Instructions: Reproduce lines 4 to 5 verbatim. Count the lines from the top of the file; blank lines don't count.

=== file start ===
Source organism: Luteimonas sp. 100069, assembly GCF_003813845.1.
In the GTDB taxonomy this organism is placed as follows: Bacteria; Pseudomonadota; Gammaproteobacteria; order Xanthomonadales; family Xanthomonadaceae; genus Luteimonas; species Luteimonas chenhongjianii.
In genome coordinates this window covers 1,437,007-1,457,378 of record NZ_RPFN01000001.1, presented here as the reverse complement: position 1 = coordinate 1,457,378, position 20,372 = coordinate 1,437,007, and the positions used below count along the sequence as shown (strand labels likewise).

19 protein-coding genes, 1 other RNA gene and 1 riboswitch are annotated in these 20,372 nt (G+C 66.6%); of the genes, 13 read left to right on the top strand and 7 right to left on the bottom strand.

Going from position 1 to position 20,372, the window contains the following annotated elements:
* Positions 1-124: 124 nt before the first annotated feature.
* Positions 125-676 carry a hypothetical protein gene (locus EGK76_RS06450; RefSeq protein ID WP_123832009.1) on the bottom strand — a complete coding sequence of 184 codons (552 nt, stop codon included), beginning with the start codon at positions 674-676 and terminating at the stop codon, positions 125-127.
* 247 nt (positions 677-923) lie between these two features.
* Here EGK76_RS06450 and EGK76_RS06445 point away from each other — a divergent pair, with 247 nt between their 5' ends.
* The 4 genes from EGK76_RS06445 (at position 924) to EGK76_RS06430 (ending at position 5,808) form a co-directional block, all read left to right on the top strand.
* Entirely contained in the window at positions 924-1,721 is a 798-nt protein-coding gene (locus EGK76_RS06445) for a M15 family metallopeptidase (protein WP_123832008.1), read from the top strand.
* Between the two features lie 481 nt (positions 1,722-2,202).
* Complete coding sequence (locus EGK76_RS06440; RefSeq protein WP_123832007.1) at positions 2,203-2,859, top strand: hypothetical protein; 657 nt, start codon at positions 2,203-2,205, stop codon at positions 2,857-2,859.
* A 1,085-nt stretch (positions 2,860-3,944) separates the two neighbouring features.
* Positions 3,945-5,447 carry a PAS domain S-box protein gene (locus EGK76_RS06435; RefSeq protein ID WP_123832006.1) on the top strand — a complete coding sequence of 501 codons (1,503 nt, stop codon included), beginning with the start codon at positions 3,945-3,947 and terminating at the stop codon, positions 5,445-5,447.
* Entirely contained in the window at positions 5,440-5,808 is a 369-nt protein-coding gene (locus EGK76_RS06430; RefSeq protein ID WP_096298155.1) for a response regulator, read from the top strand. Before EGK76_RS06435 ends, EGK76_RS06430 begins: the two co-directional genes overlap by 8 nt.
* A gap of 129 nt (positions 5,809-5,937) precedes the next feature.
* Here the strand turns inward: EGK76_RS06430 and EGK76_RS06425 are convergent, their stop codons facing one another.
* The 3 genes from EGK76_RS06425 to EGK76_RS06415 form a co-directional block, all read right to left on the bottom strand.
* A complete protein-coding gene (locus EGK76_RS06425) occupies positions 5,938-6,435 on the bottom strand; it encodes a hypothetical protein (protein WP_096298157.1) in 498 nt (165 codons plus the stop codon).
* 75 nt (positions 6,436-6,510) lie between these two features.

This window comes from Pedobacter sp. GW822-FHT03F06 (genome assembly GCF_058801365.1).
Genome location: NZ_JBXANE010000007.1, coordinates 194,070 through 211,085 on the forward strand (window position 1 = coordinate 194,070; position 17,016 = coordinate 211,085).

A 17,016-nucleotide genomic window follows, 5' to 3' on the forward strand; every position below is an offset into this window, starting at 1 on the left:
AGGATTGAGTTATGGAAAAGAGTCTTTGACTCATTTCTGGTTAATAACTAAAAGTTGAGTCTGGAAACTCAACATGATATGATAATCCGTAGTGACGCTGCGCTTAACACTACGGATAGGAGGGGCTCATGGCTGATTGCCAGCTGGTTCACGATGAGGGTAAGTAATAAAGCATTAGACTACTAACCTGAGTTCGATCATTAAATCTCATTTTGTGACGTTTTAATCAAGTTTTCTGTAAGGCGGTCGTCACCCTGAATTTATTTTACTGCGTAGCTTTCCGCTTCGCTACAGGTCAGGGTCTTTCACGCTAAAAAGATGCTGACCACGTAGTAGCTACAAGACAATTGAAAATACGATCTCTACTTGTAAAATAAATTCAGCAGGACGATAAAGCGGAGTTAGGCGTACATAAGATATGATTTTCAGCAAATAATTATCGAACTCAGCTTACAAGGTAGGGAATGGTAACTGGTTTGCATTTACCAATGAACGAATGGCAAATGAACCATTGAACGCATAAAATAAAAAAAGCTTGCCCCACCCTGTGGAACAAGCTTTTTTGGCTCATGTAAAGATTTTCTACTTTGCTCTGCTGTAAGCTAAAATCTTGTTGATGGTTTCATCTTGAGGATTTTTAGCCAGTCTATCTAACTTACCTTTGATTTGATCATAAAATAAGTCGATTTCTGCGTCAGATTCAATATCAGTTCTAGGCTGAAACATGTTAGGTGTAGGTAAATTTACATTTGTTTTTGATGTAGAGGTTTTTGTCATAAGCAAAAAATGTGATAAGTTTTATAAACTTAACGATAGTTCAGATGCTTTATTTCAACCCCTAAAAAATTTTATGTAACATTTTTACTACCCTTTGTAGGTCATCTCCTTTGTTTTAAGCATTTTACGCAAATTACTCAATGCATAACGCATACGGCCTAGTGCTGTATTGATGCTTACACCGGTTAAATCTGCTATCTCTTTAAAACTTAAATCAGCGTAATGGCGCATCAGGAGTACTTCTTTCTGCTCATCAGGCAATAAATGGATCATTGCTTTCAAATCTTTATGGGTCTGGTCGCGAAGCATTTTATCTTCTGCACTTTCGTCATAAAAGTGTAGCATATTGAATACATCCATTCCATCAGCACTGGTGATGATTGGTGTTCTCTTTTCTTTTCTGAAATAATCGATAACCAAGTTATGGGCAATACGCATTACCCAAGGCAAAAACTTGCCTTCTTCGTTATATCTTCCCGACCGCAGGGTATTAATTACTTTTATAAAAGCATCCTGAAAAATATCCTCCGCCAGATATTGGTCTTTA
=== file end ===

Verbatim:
19 protein-coding genes, 1 other RNA gene and 1 riboswitch are annotated in these 20,372 nt (G+C 66.6%); of the genes, 13 read left to right on the top strand and 7 right to left on the bottom strand.

Going from position 1 to position 20,372, the window contains the following annotated elements: